Tuesday, September 21, 2004

Tony Campolo Labelled a 'False Teacher'

Campolo's Campus Appearance Called Into Question
Christian College Ignoring 'False Teacher,' Says Pennsylvania Group
By Jim Brown
September 21, 2004

(AgapePress) - A Christian group is asking an Assemblies of God Bible
college in Pennsylvania to drop a frequent guest chapel speaker because of
his heretical beliefs. But the school's president is defending his
decision to invite a man who holds to universalist theology and an
unbiblical view of homosexuality.

Dr. Don Meyer says he is not backing down from his decision to once again
welcome Dr. Tony Campolo to preach in chapel today (Tuesday) at Valley
Forge Christian College, a small four-year college located northwest of
Philadelphia. Campolo, a well-known media commentator on religious, social
and political matters, often preaches with his wife in
homosexual-affirming churches, where he has stated that the homosexual
"did not choose homosexuality," but is rather "a victim either of
biological accident or someone else's folly."

Campolo is also founder of the Evangelical Association for the Promotion
of Education, an inner-city ministry that combines evangelism and social
justice in public schools, universities, orphanages, literacy centers, and
tutoring programs. But Michael Marcavage, director of the
Philadelphia-based group Repent America, says Valley Forge Christian
College is ignoring the scriptural command to mark and avoid false
teachers.

"Through the years, obviously, Tony Campolo has promoted many unbiblical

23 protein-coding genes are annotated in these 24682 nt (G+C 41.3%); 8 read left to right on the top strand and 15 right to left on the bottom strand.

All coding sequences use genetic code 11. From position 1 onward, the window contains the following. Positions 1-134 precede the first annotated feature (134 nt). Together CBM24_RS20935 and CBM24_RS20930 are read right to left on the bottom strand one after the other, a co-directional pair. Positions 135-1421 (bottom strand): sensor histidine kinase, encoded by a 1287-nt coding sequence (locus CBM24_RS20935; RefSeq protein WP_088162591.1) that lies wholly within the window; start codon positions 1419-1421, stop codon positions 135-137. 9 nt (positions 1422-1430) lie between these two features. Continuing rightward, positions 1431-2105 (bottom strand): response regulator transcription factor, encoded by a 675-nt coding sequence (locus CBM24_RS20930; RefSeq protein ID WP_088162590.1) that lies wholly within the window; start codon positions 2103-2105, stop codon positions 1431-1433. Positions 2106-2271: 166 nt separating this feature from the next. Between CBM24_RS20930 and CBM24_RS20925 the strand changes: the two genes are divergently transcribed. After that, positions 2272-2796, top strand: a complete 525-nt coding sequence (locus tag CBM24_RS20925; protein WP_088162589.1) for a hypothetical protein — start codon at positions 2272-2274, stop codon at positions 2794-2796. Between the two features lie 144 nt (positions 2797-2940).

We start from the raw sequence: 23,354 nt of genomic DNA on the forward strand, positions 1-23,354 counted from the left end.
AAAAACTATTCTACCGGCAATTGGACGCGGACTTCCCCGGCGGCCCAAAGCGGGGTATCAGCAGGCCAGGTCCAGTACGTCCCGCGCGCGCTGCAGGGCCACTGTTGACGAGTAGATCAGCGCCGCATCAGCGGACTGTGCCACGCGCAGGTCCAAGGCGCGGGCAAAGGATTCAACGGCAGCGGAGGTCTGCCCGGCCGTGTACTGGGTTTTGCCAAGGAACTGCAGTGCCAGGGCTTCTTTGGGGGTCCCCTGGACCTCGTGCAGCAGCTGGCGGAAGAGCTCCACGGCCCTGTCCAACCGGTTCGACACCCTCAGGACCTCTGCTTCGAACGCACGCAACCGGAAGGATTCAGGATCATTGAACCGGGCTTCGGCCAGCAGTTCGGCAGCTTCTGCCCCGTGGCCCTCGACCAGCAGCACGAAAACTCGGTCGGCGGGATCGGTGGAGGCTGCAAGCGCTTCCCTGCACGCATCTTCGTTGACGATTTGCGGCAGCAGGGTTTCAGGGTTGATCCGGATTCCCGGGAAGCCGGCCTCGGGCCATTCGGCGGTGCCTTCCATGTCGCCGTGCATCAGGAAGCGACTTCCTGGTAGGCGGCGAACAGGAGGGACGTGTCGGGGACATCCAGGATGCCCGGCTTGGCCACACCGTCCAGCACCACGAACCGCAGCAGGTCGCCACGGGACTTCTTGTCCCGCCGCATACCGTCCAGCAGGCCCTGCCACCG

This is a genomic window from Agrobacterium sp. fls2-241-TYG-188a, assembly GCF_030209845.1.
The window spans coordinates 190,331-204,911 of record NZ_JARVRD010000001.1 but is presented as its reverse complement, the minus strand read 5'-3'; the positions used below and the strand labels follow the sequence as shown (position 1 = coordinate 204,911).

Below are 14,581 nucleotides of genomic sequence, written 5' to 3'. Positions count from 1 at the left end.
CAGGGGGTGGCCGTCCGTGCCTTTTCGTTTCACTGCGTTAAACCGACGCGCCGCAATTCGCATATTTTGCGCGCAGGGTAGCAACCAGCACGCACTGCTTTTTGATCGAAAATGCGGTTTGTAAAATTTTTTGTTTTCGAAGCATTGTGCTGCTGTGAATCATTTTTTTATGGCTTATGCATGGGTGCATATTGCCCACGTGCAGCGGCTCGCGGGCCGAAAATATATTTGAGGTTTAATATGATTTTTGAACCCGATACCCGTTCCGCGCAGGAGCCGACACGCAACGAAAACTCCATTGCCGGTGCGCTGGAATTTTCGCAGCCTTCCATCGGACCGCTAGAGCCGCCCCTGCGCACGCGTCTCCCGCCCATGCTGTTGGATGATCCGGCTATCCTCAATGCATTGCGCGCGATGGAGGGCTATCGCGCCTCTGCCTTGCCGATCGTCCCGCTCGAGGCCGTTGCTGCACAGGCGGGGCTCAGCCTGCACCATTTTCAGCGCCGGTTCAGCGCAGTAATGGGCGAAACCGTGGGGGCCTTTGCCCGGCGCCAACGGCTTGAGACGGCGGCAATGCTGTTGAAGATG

doctrines," Marcavage says. "This goes back to his book A Reasonable Faith
in which he developed the false concept that Christ lives in all human
beings regardless whether they are Christian."

VFCC president Meyer says he has never read the book, but believes
Campolo's views are often taken out of context or misunderstood. "I have
heard him share regarding the core tenets of the gospel and what it means
to be a Christian by having Jesus as Lord and Savior," Dr. Meyer shares.
"I've heard him in numerous settings, not merely here on our campus."

Still, Marcavage says Meyer is ignoring a false teacher who has claimed he
is changing the evangelical community from within by targeting young
people. "He has spoken out against Christian ministries, such as Exodus
International, which help homosexuals overcome their struggle with their
sinful desires and practices," the Repent America leader explains. "He
declares that there's a biological basis for homosexuality -- and he has
stated that we cannot expect such a person to change his orientation."

In an interview published by Beliefnet, Campolo states that "the
overwhelming proportion of the gay community that love Jesus, that go to
church, that are deeply committed in spiritual things, try to change and
can’t change. And the Church acts as though they are just stubborn and
unwilling, when in reality they can’t change." But he also states his
position that "same-gender eroticism [homosexual activity] is not a
Christian lifestyle."

Last year more than a dozen representatives from Marcavage's group
gathered outside VFCC to call attention to Campolo's teachings and to call
school officials to repentance. The objective of that effort, the Repent
America leader says, was to point out to faculty members and students "the
danger of allowing their pulpit to be used by someone who disregards the
authority of scripture."

Campolo, a professor emeritus of sociology at Eastern University in St.
Davids, Pennsylvania, is an ordained minister and has served American
Baptist churches in New Jersey and Pennsylvania. He once told American
Family Radio News that animals could obtain salvation.